Confederation of Canada: Part 1 – Canada | theFAQs
Articles,  Blog

Confederation of Canada: Part 1 – Canada | theFAQs


The original country of Canada was nothing
more than colonised pieces of North America done by the British and the French. Let’s
not start there, but rather in the beginning days leading up to the building of confederation
and the Canadian parliamentary democratic system. In the early days of Canada, there was no
more than three maritime colonies and a very large piece of land called New France. The maritime colonies were British and New
France as you can imagine was controlled by the French. So the parliamentary institution began in
Nova Scotia, 1758 where it was given an elected assembly making it the first colony to have
a representative political institution. Unfortunately no terms limits were given,
that is until 1785, where it was deemed seven years was okay, but in 1792 it was changed
to the four years we’re all familiar with. Next up was Prince Edward Island and New Brunswick
which received their own in 1773 and 1784 respectively. Its also worth noting that they were all still
administered by a British governor and an appointed executive council and the Upper
Chambers or Legislative Council or Senate as we know them today weren’t introduced in
Nova Scotia and New Brunswick until 1832 and 1833 respectively. Lets head over to New France now. New France had no legislature with almost
no popular participation in politics, in fact it was only for a short while that the residents
of the settlements known now as Quebec City, Montreal and Trois-Rivières even elected
representatives or syndics to sit on their colonial council. The problem was the council was only responsible
to King Louis the XIV or the governor of New France. Though in 1674, Jean-Baptiste Colbert then
secretary of state for colonial affairs disbanded it in entirety. In 1760, the Seven Years War between Britain
and France came to an end with New France being ceded to England under the terms of
the Treaty of Paris. Three years later, King George the III of
England proclaimed governments be established in their newly acquired territories, including
the territory known as Quebec. They commissioned a governor and authorised
the appointment of a local executive council to start an elected assembly, modelled after
Nova Scotia’s. The governor and elected assembly were empowered
to make laws for the peace, welfare and government of the colony but there was a catch. The elected representatives were required
to swear allegiance to the British crown and make declaration against transubstantiation. Very few of the inhabitants accepted this
which resulted in no assembly ever meeting.. and since the Royal Proclamation imposed British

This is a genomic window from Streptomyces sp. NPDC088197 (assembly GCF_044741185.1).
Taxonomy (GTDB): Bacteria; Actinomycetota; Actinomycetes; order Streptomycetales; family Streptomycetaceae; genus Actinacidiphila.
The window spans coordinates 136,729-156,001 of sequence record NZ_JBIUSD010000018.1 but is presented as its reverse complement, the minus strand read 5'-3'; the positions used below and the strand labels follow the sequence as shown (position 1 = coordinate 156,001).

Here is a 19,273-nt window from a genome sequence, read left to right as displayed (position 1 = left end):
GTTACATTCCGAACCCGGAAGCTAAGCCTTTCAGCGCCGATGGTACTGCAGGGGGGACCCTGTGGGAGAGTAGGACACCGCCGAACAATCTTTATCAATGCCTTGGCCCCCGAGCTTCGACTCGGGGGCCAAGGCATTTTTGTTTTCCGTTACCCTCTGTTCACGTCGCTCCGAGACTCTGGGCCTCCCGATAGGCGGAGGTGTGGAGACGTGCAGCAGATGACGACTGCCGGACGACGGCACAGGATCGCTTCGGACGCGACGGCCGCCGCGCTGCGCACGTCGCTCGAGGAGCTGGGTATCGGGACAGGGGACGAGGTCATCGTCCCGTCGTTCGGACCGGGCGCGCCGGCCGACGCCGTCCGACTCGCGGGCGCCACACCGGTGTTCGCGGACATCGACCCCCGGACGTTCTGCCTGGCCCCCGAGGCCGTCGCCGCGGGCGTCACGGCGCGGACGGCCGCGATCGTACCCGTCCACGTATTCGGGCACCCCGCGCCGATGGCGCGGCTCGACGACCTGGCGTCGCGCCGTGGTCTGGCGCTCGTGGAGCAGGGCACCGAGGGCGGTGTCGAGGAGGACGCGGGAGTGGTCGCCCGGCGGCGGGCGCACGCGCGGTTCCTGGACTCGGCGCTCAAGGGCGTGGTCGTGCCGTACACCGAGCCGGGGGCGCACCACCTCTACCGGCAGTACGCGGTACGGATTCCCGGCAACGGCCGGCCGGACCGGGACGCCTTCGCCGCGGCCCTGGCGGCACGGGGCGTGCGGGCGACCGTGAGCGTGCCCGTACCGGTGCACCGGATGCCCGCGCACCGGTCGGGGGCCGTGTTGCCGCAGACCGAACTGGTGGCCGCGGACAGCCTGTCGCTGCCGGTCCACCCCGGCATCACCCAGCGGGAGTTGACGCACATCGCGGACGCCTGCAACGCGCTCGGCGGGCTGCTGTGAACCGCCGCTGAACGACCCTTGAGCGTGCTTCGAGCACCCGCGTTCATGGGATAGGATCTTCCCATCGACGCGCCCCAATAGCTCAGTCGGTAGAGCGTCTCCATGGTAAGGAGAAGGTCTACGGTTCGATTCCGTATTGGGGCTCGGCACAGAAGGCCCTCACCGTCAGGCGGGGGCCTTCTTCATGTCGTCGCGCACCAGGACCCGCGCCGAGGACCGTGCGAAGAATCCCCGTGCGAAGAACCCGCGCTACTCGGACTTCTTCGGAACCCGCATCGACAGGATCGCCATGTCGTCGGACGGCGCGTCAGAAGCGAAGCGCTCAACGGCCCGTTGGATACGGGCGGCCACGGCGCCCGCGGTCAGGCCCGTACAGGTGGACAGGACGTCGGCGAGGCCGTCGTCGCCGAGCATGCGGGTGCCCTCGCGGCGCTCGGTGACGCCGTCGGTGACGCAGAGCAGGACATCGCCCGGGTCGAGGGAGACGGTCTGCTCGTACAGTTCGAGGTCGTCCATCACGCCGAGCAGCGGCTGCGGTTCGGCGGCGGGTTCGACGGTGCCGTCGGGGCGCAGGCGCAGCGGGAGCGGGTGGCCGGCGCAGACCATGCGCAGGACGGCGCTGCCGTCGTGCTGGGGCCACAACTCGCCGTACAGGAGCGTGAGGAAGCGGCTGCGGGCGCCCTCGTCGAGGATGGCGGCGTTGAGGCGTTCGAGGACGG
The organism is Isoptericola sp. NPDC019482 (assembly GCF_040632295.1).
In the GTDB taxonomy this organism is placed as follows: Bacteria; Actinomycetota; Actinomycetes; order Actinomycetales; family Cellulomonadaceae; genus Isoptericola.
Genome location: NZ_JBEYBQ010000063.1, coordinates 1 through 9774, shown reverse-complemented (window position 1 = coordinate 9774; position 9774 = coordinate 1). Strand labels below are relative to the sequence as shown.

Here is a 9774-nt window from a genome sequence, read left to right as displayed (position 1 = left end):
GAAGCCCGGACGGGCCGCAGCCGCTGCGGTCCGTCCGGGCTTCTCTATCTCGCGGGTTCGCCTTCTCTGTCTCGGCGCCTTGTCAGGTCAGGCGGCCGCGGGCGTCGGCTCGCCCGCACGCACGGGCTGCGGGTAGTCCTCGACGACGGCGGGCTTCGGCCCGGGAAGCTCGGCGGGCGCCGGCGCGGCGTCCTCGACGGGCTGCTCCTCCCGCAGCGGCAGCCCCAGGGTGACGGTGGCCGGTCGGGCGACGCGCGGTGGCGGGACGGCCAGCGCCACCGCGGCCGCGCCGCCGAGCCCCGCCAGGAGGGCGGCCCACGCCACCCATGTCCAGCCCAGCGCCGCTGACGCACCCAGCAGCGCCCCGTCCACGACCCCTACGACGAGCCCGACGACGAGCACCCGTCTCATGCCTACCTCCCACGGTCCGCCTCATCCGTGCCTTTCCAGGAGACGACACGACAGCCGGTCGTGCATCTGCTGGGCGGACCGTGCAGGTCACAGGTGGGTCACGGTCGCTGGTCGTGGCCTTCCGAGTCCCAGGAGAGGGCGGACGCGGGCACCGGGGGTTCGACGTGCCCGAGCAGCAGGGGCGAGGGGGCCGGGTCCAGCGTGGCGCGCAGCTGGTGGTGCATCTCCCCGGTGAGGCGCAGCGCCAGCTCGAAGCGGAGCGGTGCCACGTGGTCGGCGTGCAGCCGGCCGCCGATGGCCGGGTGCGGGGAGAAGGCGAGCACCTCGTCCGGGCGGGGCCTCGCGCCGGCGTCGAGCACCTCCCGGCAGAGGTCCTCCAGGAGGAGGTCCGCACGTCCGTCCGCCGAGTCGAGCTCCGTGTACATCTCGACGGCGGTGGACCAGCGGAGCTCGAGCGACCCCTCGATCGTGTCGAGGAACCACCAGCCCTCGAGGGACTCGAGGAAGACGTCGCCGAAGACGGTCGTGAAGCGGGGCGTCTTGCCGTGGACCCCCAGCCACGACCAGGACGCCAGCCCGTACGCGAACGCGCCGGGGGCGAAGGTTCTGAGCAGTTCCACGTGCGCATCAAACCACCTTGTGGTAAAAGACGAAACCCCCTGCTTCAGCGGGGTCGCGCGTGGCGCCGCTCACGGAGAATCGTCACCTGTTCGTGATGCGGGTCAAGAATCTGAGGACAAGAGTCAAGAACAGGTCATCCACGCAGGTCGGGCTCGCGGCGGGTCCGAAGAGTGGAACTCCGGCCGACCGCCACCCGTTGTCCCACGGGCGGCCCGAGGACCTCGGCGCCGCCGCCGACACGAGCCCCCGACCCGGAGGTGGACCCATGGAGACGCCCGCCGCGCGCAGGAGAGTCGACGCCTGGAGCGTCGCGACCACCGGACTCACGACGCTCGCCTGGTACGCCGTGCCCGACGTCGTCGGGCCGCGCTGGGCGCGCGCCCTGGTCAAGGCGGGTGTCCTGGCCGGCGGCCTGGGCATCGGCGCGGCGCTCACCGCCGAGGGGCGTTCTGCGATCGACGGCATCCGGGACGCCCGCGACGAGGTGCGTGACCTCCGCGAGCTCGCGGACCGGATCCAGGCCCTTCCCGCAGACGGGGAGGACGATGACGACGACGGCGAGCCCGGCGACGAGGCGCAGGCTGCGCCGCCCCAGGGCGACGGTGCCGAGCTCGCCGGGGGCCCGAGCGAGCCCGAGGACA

civil and criminal law, this was upsetting because they believed their traditional, civil
and property rights were secure under the Treaty of Paris. This created an environment where the Governor
General ruled with the executive council. Fourteen years later the British Parliament
passed the Quebec Act which enlarged the province and stated Roman Catholics need not declare
against transubstantiation. Unfortunately, no provisions were made for
an elected assembly and government was entrusted to a Governor and legislative council; crown
appointed. Two years later when the United States declared
their independence British loyalists emigrated north over a period of twenty years, this
increased demand for political representation. Finally in 1791, the Quebec Act was replaced
with the Constitutional Act and representative institutions were finally given. The act divided the province of Quebec in
two, Lower Canada and Upper Canada. Each part was given an upper house and legislative
assembly. Members of the upper house were appointed
by the Sovereign for life while the assembly was elected. To be a member of either you must have been
at minimum twenty-one years old and subjects of the British Crown. Provision was made for the Governor to appoint
a Speaker for the upper house, but none was made for the assembly. The questions coming before legislatures were
decided by majority vote, with the Speaker having the tie-breaking vote. The Governor was authorised to fix the time
and place of meetings of the legislature and to dissolve it when deemed expedient, as long
as they met at least once per year and each legislative assembly continued no longer than
four years. Legislation was enacted by way of bills, considered
and passed by both houses, then assented to Governor on behalf of the Crown. Well that’s it for part one folks! Like, dislike that really does help me out
a lot, subscribe to know when the next one comes out. Make sure you click that bell icon beside
subscribe to make sure that happens and I’ll catch you all in two weeks.

Leave a Reply

Your email address will not be published. Required fields are marked *